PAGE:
SAN FRANCISCO - The CIA warned the Bush White House seven months before the 2003 Iraq invasion that the United States could face a thicket of bad consequences, starting with "anarchy and the territorial breakup" of the country, former CIA Director George Tenet writes in a new book.
CIA analysts wrote the warning at the start of August 2002 and inserted it into a briefing book distributed at an early September meeting of President Bush's national security team at Camp David, he writes.
The agency analysis painted what Tenet calls additional "worst-case" scenarios: "a surge of global terrorism against U.S. interests fueled by deepening Islamic antipathy toward the United States"; "regime-threatening instability in key Arab states"; and "major oil supply disruptions and severe strains in the Atlantic alliance."
While the CIA and other U.S. intelligence agencies have been widely criticized for being wrong about much of the prewar intelligence on Iraq, the analysis Tenet describes concerning postwar scenarios seems prescient. Iraq is buffeted by brutal sectarian violence, and there are suggestions that the country be partitioned into ethnic zones.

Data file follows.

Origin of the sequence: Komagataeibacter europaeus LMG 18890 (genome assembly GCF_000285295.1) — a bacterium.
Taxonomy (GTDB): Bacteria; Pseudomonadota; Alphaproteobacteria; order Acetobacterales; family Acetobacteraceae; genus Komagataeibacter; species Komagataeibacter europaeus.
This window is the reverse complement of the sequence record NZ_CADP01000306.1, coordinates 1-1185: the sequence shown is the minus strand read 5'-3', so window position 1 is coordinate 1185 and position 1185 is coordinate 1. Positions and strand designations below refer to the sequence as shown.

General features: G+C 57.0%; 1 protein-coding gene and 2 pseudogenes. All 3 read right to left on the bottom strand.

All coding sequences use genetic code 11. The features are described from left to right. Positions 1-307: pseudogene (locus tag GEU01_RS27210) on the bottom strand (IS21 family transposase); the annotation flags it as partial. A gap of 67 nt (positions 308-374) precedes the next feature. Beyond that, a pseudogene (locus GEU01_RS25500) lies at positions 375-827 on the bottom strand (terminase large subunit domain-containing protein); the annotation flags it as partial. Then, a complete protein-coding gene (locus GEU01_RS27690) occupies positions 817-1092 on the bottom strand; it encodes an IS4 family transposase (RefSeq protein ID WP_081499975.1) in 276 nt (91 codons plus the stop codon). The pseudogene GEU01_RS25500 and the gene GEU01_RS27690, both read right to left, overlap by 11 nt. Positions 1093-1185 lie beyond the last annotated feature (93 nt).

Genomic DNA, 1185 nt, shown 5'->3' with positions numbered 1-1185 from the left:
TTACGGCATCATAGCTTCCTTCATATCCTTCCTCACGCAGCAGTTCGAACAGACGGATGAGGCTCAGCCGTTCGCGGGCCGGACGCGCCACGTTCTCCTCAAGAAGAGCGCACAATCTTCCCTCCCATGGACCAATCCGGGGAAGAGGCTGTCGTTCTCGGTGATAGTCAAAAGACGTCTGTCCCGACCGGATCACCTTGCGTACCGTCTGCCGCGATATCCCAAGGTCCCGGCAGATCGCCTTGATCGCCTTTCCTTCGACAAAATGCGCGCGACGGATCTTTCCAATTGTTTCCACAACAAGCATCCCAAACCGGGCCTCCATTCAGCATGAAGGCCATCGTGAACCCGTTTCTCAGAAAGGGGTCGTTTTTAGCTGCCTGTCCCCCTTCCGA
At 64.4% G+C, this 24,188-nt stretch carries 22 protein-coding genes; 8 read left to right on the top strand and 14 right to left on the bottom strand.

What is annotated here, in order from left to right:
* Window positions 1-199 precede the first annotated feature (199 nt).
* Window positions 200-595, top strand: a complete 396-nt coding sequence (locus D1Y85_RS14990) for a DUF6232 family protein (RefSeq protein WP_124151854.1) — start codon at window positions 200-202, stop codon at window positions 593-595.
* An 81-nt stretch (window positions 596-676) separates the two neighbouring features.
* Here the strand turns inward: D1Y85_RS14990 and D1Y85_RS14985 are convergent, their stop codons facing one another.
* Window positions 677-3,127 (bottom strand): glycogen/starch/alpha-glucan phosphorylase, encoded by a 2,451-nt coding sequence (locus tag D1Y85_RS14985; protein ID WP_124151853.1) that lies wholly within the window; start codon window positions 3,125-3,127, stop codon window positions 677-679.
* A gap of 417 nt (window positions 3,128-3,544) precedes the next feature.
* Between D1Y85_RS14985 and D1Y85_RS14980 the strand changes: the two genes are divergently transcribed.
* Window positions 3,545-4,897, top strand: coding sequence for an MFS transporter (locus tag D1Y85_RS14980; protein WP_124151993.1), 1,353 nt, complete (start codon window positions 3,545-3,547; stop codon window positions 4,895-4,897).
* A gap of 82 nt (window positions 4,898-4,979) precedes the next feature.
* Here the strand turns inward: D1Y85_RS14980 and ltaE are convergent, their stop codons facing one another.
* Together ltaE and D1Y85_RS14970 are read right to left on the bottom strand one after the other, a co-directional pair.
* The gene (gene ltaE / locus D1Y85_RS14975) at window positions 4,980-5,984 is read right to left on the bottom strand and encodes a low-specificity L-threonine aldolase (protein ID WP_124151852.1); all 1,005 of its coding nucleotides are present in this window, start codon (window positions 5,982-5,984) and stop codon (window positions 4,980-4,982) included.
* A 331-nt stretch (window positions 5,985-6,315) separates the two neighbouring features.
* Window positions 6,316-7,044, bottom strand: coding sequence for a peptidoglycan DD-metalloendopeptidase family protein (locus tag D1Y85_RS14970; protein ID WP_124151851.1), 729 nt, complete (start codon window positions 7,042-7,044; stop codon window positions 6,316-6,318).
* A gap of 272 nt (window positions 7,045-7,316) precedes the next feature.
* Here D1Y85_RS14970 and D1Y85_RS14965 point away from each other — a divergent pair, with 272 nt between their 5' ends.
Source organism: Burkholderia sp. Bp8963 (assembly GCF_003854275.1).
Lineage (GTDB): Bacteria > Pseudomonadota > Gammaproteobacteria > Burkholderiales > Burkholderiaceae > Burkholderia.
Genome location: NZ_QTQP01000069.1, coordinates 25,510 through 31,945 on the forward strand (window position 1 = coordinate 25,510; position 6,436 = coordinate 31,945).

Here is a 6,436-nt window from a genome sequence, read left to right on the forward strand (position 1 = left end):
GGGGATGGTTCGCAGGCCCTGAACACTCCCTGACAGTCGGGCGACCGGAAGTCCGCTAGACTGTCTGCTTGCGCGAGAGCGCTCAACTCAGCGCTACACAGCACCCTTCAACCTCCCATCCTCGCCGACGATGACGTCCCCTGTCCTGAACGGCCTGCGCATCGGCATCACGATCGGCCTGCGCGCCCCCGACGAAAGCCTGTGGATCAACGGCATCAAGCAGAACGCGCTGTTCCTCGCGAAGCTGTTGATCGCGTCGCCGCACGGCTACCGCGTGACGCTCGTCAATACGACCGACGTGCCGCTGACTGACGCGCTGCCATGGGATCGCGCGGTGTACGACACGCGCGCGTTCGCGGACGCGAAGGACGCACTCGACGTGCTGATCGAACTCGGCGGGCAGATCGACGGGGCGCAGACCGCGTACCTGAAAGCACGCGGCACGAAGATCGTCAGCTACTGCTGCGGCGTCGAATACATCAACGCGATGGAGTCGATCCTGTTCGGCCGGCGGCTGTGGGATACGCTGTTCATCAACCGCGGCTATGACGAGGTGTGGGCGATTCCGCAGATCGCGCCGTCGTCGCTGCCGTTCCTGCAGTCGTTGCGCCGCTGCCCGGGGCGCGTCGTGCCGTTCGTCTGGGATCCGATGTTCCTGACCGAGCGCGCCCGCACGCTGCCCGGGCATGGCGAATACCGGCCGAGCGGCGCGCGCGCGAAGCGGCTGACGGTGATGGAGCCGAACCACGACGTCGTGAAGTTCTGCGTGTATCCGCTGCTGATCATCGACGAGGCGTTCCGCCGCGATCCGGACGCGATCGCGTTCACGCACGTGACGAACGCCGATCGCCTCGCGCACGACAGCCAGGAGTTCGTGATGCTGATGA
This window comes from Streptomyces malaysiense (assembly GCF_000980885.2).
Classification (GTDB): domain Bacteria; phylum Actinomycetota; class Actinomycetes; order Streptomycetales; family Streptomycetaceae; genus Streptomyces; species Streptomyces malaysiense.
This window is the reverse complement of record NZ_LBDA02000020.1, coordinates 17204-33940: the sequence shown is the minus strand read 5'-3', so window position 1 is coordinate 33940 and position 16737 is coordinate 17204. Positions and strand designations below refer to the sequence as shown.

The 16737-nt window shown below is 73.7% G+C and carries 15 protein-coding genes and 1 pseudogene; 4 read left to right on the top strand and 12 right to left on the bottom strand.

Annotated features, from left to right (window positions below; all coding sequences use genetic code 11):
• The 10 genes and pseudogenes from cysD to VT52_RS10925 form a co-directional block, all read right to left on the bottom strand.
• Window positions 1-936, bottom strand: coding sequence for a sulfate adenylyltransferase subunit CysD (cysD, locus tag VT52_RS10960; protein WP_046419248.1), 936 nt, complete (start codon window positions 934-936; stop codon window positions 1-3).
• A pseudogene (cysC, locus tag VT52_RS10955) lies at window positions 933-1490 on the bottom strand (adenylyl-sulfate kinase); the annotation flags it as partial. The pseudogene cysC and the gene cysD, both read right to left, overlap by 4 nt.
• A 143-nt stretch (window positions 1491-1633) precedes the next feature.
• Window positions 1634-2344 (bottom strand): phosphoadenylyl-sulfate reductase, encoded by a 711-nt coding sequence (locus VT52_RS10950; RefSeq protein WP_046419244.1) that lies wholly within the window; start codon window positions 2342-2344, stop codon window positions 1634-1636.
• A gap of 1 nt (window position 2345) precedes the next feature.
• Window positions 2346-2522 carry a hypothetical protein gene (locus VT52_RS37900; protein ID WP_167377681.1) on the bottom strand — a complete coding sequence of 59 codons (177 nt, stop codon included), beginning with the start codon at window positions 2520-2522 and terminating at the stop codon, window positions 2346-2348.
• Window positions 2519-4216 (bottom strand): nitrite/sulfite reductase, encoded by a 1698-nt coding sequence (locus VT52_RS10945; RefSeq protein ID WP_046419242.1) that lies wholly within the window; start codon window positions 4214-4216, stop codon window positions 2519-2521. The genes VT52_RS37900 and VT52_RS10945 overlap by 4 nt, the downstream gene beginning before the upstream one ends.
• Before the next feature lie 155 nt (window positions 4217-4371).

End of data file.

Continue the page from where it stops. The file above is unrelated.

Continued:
However, Tenet cautions against concluding that the CIA predicted many of the difficulties that followed. "Doing so would be disingenuous," because the agency saw them as possible scenarios, not certainties, he writes. "The truth is often more complex than convenient."
A copy of the book, At the Center of the Storm, was purchased by an Associated Press reporter yesterday at a retail outlet, ahead of its scheduled Monday release. Tenet served as CIA chief from 1997 to 2004.